I should probably preface this post with a note that, title aside, I didn’t see any actual Whales in Kaikoura, despite quite a lot of frenzied staring out to sea. What I did see was a town that is somewhat obsessed by these creatures, and which shares it’s obsession with over a million visitors a year.
Kaikoura is, it has to be said, in one of the most picturesque locations you can imagine. It’s situated about a third of the way down the south island’s east coast, sandwiched between the massively jagged snow dusted mountains of the Kaikoura Ranges, and the sparkling seas of the Pacific.
The whale madness comes about because, well, there are a lot of whales here. This has something to do with the conditions being perfect, involving a deep ocean trench, upwelling of currents, and a large amount of tasty morsels for the whales to nibble on.
And it’s not just whales either. There is this whole food chain that exists around here, with dolphins, seals, sea birds and, well, more, that makes any visit to Kaikoura a memorable one.
As I said at the beginning of the post, despite some frenzied staring out to sea, whales were not on my visual agenda this time round. i did get up close and personal with some other marine life though, most notably a very large collection of seals, not to mention a plate of fish and chips.
The best place to find seals in Kaikoura is on the Kaikoura coastal walkway, a two hour jaunt which takes you around the Kaikoura headland. This juts out to sea (in the shape of a whales tail no less!) and provides excellent views of the surrounding, pretty spectacular, landscape. It also gets you right up close to a large number of seals, who do their very best to imitate rocks, and then get mightily upset when you tread on them.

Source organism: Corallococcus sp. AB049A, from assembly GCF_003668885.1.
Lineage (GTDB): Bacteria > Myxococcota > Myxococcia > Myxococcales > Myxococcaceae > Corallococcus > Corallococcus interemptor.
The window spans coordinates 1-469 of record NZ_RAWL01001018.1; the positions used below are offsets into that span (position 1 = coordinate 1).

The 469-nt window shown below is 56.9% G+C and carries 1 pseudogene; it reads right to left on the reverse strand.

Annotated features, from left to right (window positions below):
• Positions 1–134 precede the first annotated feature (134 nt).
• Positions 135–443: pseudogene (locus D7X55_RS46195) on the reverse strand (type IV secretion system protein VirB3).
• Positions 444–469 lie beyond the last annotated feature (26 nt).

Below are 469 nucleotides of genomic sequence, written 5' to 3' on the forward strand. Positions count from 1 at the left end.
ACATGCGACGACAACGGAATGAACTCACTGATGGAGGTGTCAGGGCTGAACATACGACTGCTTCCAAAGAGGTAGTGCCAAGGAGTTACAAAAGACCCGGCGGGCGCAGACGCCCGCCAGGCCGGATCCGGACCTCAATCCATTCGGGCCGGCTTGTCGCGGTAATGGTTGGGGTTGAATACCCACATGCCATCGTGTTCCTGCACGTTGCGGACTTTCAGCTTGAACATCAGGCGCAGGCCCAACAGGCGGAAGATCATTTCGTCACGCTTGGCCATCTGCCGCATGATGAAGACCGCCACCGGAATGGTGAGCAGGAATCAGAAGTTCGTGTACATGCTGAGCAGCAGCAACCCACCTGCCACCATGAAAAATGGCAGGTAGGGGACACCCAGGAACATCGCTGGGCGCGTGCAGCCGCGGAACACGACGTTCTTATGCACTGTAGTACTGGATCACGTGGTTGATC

There are some signs, pointing out that seals get terribly sad if you come closer than ten metres. The seals, unfortunately, have clearly not brushed up on their sign reading skills, as they seem to to their best to plant themselves in locations which force you to fall over them. And then they get sad about it. Seals are very good at looking mournful when you wake them up.
So that was Kaikoura. The drive to here from Christchurch, along the coast, is pretty darn spectacular. The drive from Kaikoura up to Blenheim, is just as spectacular. And from Blenheim, we took the road to Picton, hopped on the ferry, and said a rather sad farewell to the South island, which has been home to some of the most magnificent scenery I’ve ever been privileged enough to see.
Next – it’s across to Wellington and then up to the north of the north island, before our time in New Zealand draws to a close, and we head to new shores and further adventures. I’ll keep you posted on those, as the plans are, shall we say, somewhat fluid at the time of writing.